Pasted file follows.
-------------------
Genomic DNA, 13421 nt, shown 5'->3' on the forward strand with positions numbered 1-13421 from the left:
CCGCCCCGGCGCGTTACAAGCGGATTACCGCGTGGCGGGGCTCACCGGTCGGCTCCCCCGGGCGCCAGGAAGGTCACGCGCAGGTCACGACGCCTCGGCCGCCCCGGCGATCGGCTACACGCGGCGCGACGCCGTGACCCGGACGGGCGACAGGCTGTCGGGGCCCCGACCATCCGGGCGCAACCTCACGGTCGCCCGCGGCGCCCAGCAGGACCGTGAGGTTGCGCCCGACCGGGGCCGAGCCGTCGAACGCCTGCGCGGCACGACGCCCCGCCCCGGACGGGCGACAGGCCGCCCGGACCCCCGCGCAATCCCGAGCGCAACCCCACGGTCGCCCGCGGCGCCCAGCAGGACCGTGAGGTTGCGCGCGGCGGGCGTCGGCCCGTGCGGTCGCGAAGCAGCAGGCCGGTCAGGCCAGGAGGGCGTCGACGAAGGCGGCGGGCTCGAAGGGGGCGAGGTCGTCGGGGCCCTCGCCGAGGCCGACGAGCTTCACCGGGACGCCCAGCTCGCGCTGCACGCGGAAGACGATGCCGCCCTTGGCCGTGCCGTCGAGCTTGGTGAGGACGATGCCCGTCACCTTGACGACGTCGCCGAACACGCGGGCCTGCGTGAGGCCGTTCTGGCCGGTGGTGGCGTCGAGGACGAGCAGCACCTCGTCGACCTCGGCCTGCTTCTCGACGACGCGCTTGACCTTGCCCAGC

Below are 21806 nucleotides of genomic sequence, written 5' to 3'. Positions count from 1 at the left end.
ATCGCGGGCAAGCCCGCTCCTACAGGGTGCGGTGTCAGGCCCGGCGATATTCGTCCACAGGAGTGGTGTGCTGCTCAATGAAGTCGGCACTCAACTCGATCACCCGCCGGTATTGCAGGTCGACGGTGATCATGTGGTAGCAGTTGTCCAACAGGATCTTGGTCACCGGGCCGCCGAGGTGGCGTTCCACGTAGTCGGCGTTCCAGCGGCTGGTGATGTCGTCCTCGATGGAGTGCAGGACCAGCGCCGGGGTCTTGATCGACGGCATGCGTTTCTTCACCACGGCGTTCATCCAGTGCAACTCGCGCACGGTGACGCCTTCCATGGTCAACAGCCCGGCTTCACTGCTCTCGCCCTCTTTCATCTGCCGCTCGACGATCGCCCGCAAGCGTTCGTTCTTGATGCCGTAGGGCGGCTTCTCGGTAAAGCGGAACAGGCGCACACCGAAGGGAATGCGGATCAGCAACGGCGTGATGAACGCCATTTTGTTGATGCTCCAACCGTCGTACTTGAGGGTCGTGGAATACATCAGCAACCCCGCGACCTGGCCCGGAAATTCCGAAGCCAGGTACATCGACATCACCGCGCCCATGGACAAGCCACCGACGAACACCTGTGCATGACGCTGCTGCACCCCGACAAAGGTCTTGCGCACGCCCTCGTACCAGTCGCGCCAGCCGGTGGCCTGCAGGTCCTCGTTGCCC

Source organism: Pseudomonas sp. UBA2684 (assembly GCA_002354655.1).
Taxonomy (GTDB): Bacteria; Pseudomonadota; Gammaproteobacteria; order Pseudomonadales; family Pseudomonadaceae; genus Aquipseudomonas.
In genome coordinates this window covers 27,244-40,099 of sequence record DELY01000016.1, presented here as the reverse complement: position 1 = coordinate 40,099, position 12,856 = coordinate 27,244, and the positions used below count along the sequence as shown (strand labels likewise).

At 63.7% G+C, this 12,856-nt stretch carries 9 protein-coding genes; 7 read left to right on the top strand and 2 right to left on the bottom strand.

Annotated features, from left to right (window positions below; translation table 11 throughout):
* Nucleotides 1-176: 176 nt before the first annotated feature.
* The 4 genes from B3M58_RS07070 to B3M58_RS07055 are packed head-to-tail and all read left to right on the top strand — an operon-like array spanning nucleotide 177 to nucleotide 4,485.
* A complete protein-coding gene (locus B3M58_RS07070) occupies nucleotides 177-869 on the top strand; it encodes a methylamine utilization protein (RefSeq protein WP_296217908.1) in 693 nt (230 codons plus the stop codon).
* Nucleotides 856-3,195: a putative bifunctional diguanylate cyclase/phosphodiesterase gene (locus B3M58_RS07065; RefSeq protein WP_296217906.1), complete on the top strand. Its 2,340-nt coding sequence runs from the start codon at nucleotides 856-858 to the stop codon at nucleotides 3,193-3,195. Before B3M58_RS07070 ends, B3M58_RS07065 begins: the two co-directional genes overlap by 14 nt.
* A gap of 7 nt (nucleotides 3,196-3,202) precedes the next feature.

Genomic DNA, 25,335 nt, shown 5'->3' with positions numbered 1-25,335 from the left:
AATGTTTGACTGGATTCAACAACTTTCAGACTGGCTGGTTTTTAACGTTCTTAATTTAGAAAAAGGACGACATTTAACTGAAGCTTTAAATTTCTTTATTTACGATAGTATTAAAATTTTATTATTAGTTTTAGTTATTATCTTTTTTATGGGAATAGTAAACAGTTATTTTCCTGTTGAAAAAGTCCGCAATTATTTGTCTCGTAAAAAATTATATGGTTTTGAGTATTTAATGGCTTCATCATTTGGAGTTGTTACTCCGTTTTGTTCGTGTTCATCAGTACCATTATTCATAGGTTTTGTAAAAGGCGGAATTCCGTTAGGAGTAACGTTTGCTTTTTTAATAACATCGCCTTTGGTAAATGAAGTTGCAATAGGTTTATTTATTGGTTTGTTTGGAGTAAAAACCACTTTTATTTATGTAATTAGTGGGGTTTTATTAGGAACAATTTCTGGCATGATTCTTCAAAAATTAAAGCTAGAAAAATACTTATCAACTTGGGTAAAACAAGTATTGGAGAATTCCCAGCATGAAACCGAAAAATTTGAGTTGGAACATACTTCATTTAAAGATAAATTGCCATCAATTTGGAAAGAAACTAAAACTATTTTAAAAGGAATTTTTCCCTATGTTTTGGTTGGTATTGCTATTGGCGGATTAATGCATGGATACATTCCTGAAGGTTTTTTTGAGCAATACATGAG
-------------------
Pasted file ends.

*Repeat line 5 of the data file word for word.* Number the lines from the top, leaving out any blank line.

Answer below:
Source organism: Pseudomonas sp. UBA2684 (assembly GCA_002354655.1).